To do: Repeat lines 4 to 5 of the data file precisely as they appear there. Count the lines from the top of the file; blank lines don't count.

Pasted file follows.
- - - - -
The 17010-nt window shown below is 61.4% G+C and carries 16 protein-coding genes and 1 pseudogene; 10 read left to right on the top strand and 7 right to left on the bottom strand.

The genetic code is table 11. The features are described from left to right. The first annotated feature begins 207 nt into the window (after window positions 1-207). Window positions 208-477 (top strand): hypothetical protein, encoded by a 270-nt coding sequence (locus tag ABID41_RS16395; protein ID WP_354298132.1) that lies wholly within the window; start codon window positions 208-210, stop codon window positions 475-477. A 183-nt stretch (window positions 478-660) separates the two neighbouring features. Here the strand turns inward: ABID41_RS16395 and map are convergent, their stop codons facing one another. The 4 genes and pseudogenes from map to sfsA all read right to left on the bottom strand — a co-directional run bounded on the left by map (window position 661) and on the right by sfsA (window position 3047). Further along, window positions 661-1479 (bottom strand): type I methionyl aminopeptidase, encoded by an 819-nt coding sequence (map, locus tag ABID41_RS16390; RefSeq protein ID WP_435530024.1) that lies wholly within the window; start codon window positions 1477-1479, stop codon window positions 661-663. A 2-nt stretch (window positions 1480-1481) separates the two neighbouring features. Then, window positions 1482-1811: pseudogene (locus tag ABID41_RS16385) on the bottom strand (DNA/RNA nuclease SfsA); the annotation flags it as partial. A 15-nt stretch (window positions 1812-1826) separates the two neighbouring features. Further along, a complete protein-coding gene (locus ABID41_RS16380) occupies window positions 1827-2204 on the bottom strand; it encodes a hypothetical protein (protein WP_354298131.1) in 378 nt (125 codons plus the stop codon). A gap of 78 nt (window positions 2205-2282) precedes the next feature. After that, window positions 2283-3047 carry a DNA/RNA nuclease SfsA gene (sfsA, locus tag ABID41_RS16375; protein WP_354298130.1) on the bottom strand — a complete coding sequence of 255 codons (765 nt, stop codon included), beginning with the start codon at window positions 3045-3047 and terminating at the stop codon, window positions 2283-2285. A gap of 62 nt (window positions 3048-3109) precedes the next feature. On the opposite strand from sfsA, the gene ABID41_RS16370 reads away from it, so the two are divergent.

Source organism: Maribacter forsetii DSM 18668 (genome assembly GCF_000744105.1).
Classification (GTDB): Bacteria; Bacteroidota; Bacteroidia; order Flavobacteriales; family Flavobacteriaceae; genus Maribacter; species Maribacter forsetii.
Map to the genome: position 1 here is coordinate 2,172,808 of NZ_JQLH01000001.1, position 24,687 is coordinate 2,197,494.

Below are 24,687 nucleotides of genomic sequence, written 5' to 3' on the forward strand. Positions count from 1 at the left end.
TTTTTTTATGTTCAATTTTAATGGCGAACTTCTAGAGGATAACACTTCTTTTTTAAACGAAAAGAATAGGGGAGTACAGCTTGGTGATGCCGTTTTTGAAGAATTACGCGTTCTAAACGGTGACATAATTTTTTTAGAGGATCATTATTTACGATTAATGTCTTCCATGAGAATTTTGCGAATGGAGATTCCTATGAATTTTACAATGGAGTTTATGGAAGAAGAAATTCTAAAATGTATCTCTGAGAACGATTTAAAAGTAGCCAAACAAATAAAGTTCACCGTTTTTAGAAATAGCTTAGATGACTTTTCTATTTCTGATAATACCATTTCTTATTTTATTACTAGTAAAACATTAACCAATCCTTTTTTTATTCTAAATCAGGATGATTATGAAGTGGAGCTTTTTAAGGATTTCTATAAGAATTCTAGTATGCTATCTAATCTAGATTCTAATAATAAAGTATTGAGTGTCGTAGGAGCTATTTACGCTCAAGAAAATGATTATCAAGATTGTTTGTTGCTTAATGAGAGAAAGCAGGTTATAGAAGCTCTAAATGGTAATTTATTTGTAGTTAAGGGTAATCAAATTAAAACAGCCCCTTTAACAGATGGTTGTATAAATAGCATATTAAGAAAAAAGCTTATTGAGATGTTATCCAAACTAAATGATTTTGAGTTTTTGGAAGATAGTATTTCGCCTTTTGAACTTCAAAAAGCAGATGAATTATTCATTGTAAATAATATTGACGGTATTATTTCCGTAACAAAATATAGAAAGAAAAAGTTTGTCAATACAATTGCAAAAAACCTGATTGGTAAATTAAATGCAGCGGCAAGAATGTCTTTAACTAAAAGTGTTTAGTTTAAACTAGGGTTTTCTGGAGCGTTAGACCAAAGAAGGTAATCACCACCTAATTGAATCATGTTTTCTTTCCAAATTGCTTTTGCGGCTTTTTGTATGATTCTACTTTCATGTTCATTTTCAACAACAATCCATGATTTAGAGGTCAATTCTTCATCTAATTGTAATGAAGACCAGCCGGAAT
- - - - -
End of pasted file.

Classification (GTDB): Bacteria; Bacteroidota; Bacteroidia; order Flavobacteriales; family Flavobacteriaceae; genus Maribacter; species Maribacter forsetii.
Map to the genome: position 1 here is coordinate 2,172,808 of NZ_JQLH01000001.1, position 24,687 is coordinate 2,197,494.